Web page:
Poll: Voters trust Kimmel more than GOP on health care
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Voters trust late-night TV host Jimmy Kimmel more than Republican leaders on health care, according to a new poll.

By 47 to 34 percent, polled voters say they trust Kimmel more on the issue, Public Policy Polling, a progressive firm, found.

The host of ABC's "Jimmy Kimmel Live" also has a higher favorability rating than Senate Majority Leader Mitch McConnellAddison (Mitch) Mitchell McConnellHawley warns Schumer to steer clear of Catholic-based criticisms of Barrett Senate GOP set to vote on Trump's Supreme Court pick before election Harris slams Trump's Supreme Court pick as an attempt to 'destroy the Affordable Care Act' MORE (R-Ky.) and House Speaker Paul RyanPaul Davis RyanKenosha will be a good bellwether in 2020 At indoor rally, Pence says election runs through Wisconsin Juan Williams: Breaking down the debates MORE (R-Wis.).

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Forty-seven percent have a favorable impression of Kimmel, with 30 percent unfavorable. McConnell is underwater with 14 percent favorable, 61 unfavorable, and Ryan has a 25-51 split.

Kimmel became a voice in the debate, arguing against ObamaCare repeal. He spoke about his newborn son, born with a serious heart condition, and said Republican bills would take away coverage from those with pre-existing conditions.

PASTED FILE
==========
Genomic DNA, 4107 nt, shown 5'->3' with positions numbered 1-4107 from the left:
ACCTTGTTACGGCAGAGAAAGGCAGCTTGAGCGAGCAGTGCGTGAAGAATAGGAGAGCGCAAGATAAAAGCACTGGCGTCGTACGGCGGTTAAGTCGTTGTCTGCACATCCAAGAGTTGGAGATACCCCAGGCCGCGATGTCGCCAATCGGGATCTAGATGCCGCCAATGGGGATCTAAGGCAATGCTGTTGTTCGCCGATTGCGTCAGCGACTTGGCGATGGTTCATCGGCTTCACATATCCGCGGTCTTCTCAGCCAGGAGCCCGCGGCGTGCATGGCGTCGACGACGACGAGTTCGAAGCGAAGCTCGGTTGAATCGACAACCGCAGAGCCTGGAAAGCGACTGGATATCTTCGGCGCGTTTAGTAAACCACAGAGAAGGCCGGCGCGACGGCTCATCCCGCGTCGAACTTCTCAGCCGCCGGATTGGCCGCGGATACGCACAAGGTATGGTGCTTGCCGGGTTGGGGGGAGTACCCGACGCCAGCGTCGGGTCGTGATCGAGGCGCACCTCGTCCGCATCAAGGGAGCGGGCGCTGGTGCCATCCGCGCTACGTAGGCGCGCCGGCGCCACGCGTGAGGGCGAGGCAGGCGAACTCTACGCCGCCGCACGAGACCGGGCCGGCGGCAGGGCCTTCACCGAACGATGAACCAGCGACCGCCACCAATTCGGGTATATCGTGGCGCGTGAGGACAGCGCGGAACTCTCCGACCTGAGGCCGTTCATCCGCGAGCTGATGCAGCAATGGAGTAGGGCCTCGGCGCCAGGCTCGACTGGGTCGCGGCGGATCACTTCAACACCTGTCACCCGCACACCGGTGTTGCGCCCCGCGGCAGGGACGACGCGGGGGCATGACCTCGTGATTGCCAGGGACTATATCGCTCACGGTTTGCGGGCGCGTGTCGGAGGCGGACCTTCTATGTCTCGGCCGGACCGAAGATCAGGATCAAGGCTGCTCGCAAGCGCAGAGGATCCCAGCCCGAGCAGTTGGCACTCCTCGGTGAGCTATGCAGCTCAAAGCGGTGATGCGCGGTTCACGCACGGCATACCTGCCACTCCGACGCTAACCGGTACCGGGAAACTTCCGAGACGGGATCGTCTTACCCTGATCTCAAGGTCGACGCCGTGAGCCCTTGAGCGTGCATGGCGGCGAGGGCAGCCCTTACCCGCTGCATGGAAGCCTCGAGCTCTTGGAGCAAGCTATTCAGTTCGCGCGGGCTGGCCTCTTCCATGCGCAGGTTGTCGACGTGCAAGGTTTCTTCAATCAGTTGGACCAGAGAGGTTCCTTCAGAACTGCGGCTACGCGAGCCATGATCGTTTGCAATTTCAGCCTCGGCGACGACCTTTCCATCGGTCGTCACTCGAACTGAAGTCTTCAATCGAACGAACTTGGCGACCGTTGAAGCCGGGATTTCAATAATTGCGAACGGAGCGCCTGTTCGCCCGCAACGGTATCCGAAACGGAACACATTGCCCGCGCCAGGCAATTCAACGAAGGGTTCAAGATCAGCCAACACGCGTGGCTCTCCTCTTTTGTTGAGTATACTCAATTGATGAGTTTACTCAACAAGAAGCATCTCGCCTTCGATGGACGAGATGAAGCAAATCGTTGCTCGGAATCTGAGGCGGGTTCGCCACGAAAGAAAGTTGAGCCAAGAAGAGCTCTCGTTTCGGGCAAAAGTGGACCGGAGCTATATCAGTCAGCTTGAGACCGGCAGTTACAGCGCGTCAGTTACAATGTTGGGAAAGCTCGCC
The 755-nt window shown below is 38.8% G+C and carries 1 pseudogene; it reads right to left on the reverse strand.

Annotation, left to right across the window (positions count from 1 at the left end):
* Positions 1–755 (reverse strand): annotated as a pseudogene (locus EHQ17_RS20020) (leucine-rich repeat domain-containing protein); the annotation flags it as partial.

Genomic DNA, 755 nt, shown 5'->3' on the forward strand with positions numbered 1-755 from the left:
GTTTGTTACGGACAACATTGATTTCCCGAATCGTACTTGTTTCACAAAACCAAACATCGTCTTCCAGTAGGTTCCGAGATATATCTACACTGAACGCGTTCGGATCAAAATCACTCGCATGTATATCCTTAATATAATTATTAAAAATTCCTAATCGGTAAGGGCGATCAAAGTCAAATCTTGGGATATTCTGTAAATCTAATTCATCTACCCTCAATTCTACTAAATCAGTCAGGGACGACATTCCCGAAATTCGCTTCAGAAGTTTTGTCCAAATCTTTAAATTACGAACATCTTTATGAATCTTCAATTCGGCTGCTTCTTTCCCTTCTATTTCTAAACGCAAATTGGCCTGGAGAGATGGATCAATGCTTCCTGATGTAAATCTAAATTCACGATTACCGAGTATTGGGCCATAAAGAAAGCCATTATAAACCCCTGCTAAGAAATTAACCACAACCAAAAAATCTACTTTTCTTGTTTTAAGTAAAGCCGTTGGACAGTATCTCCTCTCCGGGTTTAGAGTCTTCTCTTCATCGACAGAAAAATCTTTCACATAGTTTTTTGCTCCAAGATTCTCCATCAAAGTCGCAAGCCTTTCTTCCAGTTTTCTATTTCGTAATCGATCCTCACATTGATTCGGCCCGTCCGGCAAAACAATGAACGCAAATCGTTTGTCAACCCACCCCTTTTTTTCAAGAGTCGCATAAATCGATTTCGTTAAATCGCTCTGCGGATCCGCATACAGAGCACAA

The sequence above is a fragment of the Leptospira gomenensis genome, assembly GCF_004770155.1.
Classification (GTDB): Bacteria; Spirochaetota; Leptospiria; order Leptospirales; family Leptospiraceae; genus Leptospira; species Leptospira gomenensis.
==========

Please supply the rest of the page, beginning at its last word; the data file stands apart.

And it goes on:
Kimmel blasted Senate Republicans' latest bill, drafted by Sens. Bill CassidyWilliam (Bill) Morgan CassidyCoushatta tribe begins long road to recovery after Hurricane Laura Senators offer disaster tax relief bill Bottom line MORE (R-La.) and Lindsey GrahamLindsey Olin GrahamHarris slams Trump's Supreme Court pick as an attempt to 'destroy the Affordable Care Act' Sunday shows preview: Lawmakers prepare for SCOTUS confirmation hearings before election Confirmation hearing for Trump's Supreme Court pick to start Oct. 12 MORE (R-S.C.).

Cassidy previously appeared on Kimmel's show and said GOP bills should pass what the two dubbed the "Jimmy Kimmel test," protecting those with pre-existing conditions.

Kimmel claimed the Graham-Cassidy bill would fail that test, a claim Cassidy disputed.

Republican leaders abandoned plans to hold a vote on the bill this week after it became clear it lacked the votes to pass.

The poll found only 27 percent of those polled supported the Graham-Cassidy bill, with 53 percent opposed. Respondents preferred ObamaCare over Graham-Cassidy by 53 percent to 34 percent. 

ObamaCare now enjoys a newfound popularity among voters, with only 32 percent of respondents wanting the law scrapped. Sixty-two percent said it should be fixed.

The survey was conducted Sept. 22-25 and polled 865 registered voters. The margin of error is 3.3 percent.